2015年3月24日星期二

Psychologists identify irritable Cockneys, nice Scots and anxious Welsh



  • A Cambridge University study has marked out a personality map of Britain

  • Londoners found to be the least friendly, while Scottish were the friendliest

  • Researchers asked 400,000 Britons several questions to reveal their traits

  • They then assessed their answers based on council areas across Britain





Are you curious and creative but a bit standoffish? Then you're probably a Londoner.


Think of yourself as more dependable and down to earth? You may well live in the Midlands.


And if you pride yourself on your friendliness and ability to stay calm in a crisis, you're most likely to be Scottish.


This is according to experts at Cambridge University, who have marked out a personality map of the whole of Britain.



Revealed: The moody map of Britain details the country's most and least friendly inhabitants


Revealed: The moody map of Britain details the country's most and least friendly inhabitants



The profile revealed that inhabitants of the capital are the least welcoming of all.


The Welsh also fare badly, with the researchers declaring them to be exceptionally shy and neurotic.


The Scots, however, can hold their heads high, as they are the friendliest and most emotionally stable people in Britain.


To find out what where we live says about us, psychologists asked almost 400,000 Britons a series of questions designed to assess five key personality traits.


They then looked to see how common each of the five characteristics – agreeableness, extraversion, openness, conscientiousness and neuroticism – was in each of the 380 council areas in England, Scotland and Wales.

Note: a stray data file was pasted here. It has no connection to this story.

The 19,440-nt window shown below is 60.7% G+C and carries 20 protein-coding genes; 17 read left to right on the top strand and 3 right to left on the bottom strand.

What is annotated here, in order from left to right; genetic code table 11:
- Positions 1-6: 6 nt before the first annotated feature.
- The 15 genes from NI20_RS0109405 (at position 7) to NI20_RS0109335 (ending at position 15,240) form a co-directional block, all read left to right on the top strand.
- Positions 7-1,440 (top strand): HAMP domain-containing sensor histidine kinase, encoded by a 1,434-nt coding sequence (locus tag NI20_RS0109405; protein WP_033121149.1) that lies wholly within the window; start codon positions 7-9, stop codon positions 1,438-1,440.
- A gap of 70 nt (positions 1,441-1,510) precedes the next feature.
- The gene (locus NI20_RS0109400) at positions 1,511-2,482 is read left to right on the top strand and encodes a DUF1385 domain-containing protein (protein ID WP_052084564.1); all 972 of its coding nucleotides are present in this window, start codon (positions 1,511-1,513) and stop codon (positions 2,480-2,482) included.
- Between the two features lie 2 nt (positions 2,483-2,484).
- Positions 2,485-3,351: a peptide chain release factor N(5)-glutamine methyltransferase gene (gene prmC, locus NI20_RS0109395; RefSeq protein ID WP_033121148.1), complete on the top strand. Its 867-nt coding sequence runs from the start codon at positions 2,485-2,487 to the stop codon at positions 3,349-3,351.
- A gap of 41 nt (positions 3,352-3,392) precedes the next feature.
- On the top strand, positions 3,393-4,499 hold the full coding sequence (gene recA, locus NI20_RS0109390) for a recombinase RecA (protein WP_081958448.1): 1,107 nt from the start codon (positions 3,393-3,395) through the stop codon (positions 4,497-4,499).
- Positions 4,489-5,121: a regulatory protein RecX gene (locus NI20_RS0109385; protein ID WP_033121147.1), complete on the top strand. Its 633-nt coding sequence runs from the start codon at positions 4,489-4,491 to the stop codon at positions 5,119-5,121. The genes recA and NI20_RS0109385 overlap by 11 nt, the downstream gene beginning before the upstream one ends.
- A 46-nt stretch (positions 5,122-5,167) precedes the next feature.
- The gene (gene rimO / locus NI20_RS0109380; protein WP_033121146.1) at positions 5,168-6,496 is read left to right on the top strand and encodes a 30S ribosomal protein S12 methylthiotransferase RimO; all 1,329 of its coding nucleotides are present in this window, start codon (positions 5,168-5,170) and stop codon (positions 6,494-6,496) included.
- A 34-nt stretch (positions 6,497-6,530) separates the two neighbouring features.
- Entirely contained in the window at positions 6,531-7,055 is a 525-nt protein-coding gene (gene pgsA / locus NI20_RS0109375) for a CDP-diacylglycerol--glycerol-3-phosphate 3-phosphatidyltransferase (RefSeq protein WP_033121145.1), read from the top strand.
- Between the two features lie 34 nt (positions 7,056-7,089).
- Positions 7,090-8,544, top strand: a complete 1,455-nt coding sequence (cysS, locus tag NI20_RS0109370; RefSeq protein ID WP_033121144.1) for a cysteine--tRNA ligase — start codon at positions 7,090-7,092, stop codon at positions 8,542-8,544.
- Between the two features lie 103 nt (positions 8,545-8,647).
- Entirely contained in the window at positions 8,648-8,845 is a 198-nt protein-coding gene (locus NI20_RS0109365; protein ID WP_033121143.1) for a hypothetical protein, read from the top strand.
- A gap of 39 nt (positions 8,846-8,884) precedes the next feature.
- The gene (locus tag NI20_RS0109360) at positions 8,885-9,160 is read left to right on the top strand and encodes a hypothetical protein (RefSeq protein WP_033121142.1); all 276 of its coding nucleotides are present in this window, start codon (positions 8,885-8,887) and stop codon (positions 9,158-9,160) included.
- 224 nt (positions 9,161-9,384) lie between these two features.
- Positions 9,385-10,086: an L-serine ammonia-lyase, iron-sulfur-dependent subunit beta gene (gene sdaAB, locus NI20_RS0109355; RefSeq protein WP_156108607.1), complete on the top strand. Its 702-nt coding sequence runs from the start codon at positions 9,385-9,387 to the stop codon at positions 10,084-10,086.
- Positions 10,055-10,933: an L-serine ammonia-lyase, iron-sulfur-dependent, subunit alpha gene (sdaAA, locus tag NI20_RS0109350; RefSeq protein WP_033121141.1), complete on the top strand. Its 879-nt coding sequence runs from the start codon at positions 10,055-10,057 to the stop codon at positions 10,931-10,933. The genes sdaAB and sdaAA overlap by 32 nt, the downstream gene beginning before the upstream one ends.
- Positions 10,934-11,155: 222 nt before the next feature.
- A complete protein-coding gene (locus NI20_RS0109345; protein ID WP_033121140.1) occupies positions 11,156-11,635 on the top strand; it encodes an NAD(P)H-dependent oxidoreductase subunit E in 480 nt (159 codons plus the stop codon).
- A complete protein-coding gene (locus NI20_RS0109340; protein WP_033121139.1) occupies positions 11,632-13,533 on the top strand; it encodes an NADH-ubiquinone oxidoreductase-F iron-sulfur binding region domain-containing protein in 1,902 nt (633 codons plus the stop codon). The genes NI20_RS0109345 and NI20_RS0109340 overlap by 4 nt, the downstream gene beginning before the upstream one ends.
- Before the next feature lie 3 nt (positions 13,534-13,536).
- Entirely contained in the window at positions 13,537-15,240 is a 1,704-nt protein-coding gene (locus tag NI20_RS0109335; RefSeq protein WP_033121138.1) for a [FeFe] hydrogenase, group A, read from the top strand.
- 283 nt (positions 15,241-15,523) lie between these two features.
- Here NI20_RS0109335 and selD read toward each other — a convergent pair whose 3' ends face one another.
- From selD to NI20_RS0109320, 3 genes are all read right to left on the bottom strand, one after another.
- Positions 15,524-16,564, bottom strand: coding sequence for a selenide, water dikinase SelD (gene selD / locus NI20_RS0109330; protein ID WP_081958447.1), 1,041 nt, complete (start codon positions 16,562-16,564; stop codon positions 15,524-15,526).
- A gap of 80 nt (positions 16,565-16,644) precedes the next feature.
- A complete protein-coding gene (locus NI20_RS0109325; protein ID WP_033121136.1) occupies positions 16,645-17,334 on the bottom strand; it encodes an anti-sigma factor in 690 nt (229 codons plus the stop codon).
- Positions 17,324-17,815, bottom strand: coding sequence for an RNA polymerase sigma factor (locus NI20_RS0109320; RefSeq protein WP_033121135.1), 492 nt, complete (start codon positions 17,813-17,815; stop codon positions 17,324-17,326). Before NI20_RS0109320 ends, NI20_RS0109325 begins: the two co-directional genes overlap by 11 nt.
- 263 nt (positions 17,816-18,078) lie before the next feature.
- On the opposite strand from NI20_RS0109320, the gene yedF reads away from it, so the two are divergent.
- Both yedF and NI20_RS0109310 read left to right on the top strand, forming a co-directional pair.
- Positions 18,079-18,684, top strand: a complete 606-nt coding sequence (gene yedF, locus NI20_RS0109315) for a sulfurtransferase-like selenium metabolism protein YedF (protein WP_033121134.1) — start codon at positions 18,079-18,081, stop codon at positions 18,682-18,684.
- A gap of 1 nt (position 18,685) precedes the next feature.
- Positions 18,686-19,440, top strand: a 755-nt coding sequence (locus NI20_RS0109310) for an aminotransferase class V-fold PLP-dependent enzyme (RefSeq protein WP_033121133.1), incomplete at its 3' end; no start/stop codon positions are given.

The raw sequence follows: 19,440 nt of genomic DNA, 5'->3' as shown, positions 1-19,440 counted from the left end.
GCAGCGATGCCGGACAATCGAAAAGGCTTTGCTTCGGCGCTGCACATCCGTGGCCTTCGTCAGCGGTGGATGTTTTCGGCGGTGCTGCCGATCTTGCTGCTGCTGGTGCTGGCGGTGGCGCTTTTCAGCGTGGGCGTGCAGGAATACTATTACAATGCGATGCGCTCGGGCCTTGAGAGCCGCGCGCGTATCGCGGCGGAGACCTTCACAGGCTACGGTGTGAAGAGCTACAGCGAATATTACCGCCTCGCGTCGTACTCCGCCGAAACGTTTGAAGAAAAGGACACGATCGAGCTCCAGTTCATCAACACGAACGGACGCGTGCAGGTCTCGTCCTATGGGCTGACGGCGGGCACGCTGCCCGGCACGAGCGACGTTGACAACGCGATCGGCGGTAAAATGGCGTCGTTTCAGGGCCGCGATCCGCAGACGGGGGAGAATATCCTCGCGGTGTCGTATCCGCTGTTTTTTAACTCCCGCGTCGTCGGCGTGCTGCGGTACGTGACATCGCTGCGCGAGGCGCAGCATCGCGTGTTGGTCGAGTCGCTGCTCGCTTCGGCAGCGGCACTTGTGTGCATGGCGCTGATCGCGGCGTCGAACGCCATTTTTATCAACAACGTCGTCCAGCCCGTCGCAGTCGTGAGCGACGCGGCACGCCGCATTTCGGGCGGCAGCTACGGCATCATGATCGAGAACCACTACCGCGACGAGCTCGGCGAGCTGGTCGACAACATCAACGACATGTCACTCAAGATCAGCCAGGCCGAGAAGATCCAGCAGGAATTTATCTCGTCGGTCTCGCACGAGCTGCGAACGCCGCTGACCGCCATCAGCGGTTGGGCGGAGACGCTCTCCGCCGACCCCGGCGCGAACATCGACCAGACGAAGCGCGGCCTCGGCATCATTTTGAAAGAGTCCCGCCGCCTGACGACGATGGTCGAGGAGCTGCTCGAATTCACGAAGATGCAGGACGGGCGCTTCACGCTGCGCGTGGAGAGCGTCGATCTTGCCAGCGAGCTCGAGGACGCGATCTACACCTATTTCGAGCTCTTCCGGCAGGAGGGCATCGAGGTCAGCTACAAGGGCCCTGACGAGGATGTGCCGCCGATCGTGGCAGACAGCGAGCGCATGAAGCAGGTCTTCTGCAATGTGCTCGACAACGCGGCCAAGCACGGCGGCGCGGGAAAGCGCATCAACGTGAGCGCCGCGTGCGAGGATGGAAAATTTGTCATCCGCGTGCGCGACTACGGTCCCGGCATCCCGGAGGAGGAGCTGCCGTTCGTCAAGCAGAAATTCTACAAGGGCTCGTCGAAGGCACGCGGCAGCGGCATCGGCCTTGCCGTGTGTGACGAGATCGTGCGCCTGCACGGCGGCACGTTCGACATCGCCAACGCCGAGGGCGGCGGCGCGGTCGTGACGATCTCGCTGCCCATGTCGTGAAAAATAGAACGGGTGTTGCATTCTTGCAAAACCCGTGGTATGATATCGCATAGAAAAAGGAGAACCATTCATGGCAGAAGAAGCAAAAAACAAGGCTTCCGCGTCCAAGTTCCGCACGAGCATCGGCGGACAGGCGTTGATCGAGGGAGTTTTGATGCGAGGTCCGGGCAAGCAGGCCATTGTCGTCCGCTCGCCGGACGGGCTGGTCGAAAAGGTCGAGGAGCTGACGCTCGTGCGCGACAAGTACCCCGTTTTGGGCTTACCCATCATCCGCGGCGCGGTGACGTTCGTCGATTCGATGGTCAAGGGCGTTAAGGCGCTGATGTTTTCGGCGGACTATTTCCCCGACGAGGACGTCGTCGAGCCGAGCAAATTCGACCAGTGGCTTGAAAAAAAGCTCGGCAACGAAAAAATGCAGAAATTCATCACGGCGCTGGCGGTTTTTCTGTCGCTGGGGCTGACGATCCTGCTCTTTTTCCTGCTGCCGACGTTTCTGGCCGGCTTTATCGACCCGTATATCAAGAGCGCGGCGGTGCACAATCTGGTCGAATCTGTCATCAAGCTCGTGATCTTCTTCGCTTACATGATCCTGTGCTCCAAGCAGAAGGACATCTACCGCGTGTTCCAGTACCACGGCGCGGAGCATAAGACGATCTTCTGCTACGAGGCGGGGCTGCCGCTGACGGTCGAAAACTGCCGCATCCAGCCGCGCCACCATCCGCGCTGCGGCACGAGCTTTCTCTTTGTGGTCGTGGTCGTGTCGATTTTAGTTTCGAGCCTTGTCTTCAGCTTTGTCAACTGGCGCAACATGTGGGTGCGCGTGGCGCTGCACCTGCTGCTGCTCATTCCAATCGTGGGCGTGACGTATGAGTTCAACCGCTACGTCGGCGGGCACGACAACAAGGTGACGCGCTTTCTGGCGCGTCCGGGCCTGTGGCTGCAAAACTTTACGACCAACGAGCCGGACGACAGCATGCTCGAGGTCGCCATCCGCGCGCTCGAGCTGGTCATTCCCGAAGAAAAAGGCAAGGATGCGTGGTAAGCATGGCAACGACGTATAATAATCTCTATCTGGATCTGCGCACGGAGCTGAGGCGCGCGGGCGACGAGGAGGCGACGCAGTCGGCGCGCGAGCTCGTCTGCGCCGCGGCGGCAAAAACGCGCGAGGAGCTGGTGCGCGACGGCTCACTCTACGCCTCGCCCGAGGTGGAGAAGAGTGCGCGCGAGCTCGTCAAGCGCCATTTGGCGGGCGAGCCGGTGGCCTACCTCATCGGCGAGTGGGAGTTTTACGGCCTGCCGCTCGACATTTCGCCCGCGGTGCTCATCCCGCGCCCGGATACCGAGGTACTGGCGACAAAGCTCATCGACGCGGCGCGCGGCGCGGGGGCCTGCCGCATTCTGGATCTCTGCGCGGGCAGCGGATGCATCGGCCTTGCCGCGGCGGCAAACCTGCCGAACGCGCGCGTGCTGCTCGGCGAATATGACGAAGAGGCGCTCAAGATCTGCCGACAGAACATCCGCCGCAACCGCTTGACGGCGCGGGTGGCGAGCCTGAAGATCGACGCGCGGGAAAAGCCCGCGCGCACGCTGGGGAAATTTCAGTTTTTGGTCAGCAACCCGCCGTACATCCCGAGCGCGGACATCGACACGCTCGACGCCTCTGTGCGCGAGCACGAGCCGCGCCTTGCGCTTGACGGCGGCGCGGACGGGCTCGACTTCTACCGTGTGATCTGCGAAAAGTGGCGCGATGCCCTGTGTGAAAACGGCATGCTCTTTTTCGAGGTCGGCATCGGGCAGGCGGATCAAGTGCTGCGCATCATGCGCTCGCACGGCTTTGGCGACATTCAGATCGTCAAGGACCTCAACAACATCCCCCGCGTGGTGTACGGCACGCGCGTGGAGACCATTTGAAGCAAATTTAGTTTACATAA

The result is a fascinating, and at times controversial, snapshot of the psychology of Britain.


The Scots scored highest in agreeableness. The first of the five traits polled, it covers friendliness, trust, co-operation and concern about others.


People in Devon, Somerset, East Anglia and Yorkshire are also highly agreeable sorts. And at the other end of the scale are the residents of London, who were found to be the least friendly of all.



Londoners fared badly in the study - they were found to be among some of Britain's least friendly residents


Londoners fared badly in the study - they were found to be among some of Britain's least friendly residents







Lorraine Kelly's Scottish accent votest 'most friendly' in poll







Rather than being warm and welcoming, they are likely to be uncooperative, quarrelsome and irritable, the journal PLOS ONE reports.


Those who lived in the capital, however, scored highly on extraversion, as did the people of Manchester.


In contrast, those living in the Scottish Highlands and parts of Lincolnshire were among the most quiet and reserved.


City-dwellers also did well on another trait, openness. This is a measure of curiosity, imagination and intellect, and was particularly high in London, Oxford, Cambridge, Brighton, Bristol, Manchester and Glasgow. Residents of some parts of Wales were also deemed creative and curious.


Inhabitants of the East Midlands and the east of England were the least open – leading to them being labelled 'conventional, down to earth and traditional'.


However, people in the Midlands were among the most conscientious, suggesting that like residents of the Scottish Highlands, they are dependable, reliable types.



People from Devon were found to be highly agreeable, the study showed. Pictured is the charming seaside town of Woolacombe, Devon


People from Devon were found to be highly agreeable, the study showed. Pictured is the charming seaside town of Woolacombe, Devon



Londoners and the Welsh fared badly once more, with the survey finding them to be among the most slapdash and unreliable.


The Welsh's answers also led to them being branded the least emotionally stable and the most anxious, depressed and temperamental.


The Scots emerged at the other end of the scale, as the least neurotic and the most calm and contented.


Researcher Jason Rentfrow said some of the results can be explained by people moving to areas that better suit their personality. The local economy and even the weather may have an impact – with lots of rainy days putting a dampener on happiness.


But with personality traits linked to various illnesses, as well as rates of crime and even the way people vote, the results are more than just a bit of fun.


Dr Rentfrow said: 'Geographical differences are associated with a range of economic, health and social outcomes – and hence how important resources are allocated.'











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